Building from the past and ongoing processes that seek to promote green growth, it can be deduced that Green Growth is not a state but a process of transformation and a constant dynamic progression

The concept of equity and green growth was well captured and recommended as one of the outcomes of the 1st and 2nd Natural Green Growth Dialogues and affirmed the need to explore avenues through which researchers, policy makers and practitioners could initiate dialogues to contribute to equitable green growth. Moreover Small Scale and Medium enterprise (SMEs) in Kenya are vulnerable to climate change and their level of understanding on how to mitigate and adapt in their operation is limited, due to lack of resources. They are unlikely to have in-house experts on climate change and sustainability, and their funds to bring in outside consultants are limited. SMEs, therefore, are less prepared for climate impacts and more likely to suffer from them. Furthermore, SMEs in Kenya often do not have access to key affordable financial products such as loans, insurance and the technical capacity to manage such resources available to them

The workshop will take place between 8am and 5pm on Wednesday 3rd April, 2019.

Climate Change and Environmental reporting in Africa is important because the media will help to improve education, awareness-raising and human and institutional capacity on climate change mitigation, adaptation, impact reduction and early warning. Few African journalists have Science & Environmental reporting training and editors do not have the time and resources to nurture their reporters like they used to due to the changing media landscape that demands more from its journalists.

It is in this context that Pan African Climate Justice Alliance (PACJA) is planning a fourth media training that will bring together experts from selected media houses to undergo Trainer of Trainers (ToTs) course. The main aim for the training is to provide a need-based reference skills suitable for journalists by building a critical team of trainers who will support the growth of climate change reporting.

PACJA has so far conducted three successful journalists’ trainings. The first took place alongside the fourth edition of the African Climate Change and Environmental Reporting (ACCER) Awards in October 2018.  The second one, brought journalists from the counties with the aim of building their capacity so as to use the channels at their disposal for the purposes of Climate change communication. The third training took place in mid-February, and brought together journalists from various counties to be trained particularly on the Nationally Determined Contributions (NDCs), a set of actions Kenya has committed to undertake as part of its obligation under the Paris Agreement.

The training has been picked based on the assessment and tracking of the journalists activities ever since the capacity building exercise began. This is in line with PACJA’s strategic Objective in public engagement and mobilization that mandates the Alliance to raise public awareness, mobilize and empower citizens in Africa and globally to pressure their governments on environmental rights.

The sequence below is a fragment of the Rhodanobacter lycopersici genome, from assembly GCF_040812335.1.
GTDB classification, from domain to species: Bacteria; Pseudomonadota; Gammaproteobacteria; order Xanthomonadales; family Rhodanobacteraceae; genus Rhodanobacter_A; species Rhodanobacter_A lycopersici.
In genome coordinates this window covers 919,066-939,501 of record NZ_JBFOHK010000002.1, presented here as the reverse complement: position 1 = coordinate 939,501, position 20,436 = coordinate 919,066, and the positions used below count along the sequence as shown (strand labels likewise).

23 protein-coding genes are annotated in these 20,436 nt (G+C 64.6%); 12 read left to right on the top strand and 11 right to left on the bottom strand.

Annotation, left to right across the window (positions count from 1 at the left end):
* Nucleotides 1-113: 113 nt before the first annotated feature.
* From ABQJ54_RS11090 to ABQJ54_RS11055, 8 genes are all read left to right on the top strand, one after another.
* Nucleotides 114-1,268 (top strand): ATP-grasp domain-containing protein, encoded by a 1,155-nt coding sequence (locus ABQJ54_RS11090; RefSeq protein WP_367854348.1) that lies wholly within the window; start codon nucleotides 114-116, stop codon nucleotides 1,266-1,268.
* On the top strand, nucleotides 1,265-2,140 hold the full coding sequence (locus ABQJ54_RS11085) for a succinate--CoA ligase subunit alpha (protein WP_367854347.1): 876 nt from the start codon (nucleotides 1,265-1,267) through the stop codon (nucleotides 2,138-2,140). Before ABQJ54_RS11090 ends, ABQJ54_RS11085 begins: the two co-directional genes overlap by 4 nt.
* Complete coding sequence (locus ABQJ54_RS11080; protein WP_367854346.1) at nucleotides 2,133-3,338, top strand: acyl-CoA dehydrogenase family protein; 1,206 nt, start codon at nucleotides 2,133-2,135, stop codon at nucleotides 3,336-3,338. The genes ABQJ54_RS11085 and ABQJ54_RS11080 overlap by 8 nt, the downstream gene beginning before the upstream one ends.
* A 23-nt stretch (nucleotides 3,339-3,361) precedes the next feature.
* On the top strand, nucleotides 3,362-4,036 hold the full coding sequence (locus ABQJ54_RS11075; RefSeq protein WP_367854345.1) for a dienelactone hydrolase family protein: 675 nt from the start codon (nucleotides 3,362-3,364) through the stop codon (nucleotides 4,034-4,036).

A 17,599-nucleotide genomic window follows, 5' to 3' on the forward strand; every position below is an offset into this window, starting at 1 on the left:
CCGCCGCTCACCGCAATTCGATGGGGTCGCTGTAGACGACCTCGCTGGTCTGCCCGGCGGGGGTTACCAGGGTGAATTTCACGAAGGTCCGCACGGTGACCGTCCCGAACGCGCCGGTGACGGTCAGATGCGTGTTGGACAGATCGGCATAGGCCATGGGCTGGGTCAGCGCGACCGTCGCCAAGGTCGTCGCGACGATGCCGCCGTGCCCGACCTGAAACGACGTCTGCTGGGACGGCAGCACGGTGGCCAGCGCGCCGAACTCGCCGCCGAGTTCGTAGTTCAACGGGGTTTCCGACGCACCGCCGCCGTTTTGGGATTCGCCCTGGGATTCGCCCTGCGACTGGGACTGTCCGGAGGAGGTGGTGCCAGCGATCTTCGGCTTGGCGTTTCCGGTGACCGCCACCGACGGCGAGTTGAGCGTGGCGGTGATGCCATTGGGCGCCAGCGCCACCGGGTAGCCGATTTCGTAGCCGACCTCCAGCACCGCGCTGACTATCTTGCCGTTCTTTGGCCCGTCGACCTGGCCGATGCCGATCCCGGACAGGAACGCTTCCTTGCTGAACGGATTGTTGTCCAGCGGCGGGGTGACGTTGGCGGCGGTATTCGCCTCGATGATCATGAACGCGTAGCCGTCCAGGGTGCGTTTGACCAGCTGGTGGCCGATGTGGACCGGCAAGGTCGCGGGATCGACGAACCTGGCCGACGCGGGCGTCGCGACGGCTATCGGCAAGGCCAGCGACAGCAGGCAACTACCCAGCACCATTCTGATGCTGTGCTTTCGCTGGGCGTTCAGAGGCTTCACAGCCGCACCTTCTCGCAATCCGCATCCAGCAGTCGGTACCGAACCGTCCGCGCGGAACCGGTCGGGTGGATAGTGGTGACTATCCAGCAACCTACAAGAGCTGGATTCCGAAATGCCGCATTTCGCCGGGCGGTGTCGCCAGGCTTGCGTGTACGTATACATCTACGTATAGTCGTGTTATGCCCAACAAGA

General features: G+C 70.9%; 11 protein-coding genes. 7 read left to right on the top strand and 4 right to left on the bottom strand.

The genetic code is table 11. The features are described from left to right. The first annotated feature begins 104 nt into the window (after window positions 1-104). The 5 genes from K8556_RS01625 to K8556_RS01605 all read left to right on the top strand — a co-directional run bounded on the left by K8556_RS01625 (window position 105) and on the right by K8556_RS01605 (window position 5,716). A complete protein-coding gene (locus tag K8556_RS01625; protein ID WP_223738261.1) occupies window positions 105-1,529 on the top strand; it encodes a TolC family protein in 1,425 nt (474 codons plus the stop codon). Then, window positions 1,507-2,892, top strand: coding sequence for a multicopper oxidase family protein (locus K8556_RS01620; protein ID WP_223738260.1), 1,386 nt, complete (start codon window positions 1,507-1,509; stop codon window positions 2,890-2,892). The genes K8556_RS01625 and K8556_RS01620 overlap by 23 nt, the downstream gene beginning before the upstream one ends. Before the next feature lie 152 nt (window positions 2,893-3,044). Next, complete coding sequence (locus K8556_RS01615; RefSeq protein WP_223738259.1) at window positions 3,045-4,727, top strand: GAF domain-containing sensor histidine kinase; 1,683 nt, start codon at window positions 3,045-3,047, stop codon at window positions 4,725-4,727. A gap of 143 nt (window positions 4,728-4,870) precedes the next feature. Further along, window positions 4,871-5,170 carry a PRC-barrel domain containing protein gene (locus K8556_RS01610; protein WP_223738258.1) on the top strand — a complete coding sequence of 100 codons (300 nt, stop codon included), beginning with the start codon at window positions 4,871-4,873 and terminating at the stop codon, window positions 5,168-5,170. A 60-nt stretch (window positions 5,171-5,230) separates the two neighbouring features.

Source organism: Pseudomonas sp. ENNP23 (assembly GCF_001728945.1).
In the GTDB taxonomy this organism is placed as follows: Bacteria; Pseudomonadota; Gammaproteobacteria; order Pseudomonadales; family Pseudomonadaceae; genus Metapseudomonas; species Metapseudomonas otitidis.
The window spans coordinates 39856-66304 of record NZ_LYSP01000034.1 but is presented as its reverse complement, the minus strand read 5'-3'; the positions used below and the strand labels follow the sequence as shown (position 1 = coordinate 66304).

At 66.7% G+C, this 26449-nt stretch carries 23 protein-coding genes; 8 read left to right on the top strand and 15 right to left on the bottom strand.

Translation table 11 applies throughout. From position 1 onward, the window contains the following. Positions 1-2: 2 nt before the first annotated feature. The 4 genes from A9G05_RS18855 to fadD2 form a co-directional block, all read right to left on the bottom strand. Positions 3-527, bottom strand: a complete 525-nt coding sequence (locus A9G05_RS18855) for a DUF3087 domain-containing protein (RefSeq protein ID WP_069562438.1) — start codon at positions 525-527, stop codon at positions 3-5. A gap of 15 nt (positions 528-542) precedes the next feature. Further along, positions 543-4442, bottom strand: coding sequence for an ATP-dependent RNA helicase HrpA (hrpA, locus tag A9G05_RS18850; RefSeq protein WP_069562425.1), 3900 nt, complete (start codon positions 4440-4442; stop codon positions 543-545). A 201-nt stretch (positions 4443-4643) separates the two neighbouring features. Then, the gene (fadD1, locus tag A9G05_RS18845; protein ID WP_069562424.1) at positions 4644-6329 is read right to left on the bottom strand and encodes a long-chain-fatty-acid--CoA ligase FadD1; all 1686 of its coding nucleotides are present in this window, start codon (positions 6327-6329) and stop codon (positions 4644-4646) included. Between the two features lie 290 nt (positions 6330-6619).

The training also seeks to:

  1. To simplify and demystify climate change and environmental jargon to suit them into normal journalistic styles and embed this in a life training manual that will inform the formation of journalists across the journalistic field.
  2. To contribute to the ongoing effort to building a critical mass of African journalists with focus on climate change and environmental reporting by enabling independent journalists to become critical investigators and storytellers of the real impact that climate change, climate actions and development solutions have on real people

 

 

Pan African Climate Justice Alliance (PACJA) in collaboration with National treasury (National Designated Authority) will train CSOs on Climate change budgeting and coding skills. This will not only improve their Capacity but also enhance their   skills to track climate Finance Flows in Kenya. Moreover CSO will be trained on GCF processes and how to develop bankable proposals on the same. The two day training will take place on the 4th and 5th this month.

The training will also help interrogate Kenya’s capacity for increased climate finance, with a focus on three elements: the prevailing governance (legal, policy and institutional) framework; climate finance flows mechanisms or modalities; and the country’s capacity to access international climate finance at scale, with the Green Climate Fund (GCF) chosen as an ideal case study.

A number of initiatives aimed at assessing and building developing countries’ capacity to absorb climate finance at scale and to effectively utilise the same are underway. One such initiative in Kenya is the Angaza Project (Strengthening Civil Society Organisations (CSO) Advocacy for Improved Climate Change Governance in Kenya) that is spearheaded by the PACJA with the support of Department for International Development (DFID) through Deepening Democracy Program (DDP).

Angaza Project has three objectives, one of which is tracking and monitoring climate financing to ensure that the Exchequer budgetary allocations and other climate finance streams for climate change activities meet the needs of the most vulnerable communities and individuals at the frontline of climate change impacts. This work is to be spearheaded by the Climate Finance Working Group.

Specific Objective of the Meeting

  1. To train CSO on Green Climate Fund (GCF) with an aim of enhancing  their  capacity to develop bankable proposals and access funding
  2. To discuss and input to climate change Budgeting and coding Manual  which targets to enhance transparency in climate financing